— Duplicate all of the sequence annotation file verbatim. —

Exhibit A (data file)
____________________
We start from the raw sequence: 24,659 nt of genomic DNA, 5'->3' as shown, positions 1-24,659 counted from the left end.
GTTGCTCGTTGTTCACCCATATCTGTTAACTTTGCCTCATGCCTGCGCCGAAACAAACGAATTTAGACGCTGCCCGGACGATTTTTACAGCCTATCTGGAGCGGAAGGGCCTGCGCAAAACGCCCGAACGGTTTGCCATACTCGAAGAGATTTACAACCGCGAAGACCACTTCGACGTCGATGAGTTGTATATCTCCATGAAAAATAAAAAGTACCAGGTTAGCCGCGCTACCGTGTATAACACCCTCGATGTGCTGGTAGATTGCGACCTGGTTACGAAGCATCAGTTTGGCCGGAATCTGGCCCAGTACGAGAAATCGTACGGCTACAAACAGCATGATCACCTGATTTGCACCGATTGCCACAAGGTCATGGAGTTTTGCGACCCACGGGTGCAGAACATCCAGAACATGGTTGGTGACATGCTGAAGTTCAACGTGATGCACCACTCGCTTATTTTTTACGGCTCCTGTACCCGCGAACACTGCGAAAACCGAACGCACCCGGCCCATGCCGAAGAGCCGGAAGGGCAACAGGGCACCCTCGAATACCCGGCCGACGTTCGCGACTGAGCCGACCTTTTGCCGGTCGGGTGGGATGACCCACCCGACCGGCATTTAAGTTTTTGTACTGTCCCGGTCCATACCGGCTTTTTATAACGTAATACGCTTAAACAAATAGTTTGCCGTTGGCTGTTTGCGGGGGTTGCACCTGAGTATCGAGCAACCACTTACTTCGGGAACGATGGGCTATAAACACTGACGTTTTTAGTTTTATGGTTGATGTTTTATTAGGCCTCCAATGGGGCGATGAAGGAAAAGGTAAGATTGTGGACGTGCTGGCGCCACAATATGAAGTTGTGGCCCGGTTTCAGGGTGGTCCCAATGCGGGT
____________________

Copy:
We start from the raw sequence: 24,659 nt of genomic DNA, 5'->3' as shown, positions 1-24,659 counted from the left end.
GTTGCTCGTTGTTCACCCATATCTGTTAACTTTGCCTCATGCCTGCGCCGAAACAAACGAATTTAGACGCTGCCCGGACGATTTTTACAGCCTATCTGGAGCGGAAGGGCCTGCGCAAAACGCCCGAACGGTTTGCCATACTCGAAGAGATTTACAACCGCGAAGACCACTTCGACGTCGATGAGTTGTATATCTCCATGAAAAATAAAAAGTACCAGGTTAGCCGCGCTACCGTGTATAACACCCTCGATGTGCTGGTAGATTGCGACCTGGTTACGAAGCATCAGTTTGGCCGGAATCTGGCCCAGTACGAGAAATCGTACGGCTACAAACAGCATGATCACCTGATTTGCACCGATTGCCACAAGGTCATGGAGTTTTGCGACCCACGGGTGCAGAACATCCAGAACATGGTTGGTGACATGCTGAAGTTCAACGTGATGCACCACTCGCTTATTTTTTACGGCTCCTGTACCCGCGAACACTGCGAAAACCGAACGCACCCGGCCCATGCCGAAGAGCCGGAAGGGCAACAGGGCACCCTCGAATACCCGGCCGACGTTCGCGACTGAGCCGACCTTTTGCCGGTCGGGTGGGATGACCCACCCGACCGGCATTTAAGTTTTTGTACTGTCCCGGTCCATACCGGCTTTTTATAACGTAATACGCTTAAACAAATAGTTTGCCGTTGGCTGTTTGCGGGGGTTGCACCTGAGTATCGAGCAACCACTTACTTCGGGAACGATGGGCTATAAACACTGACGTTTTTAGTTTTATGGTTGATGTTTTATTAGGCCTCCAATGGGGCGATGAAGGAAAAGGTAAGATTGTGGACGTGCTGGCGCCACAATATGAAGTTGTGGCCCGGTTTCAGGGTGGTCCCAATGCGGGT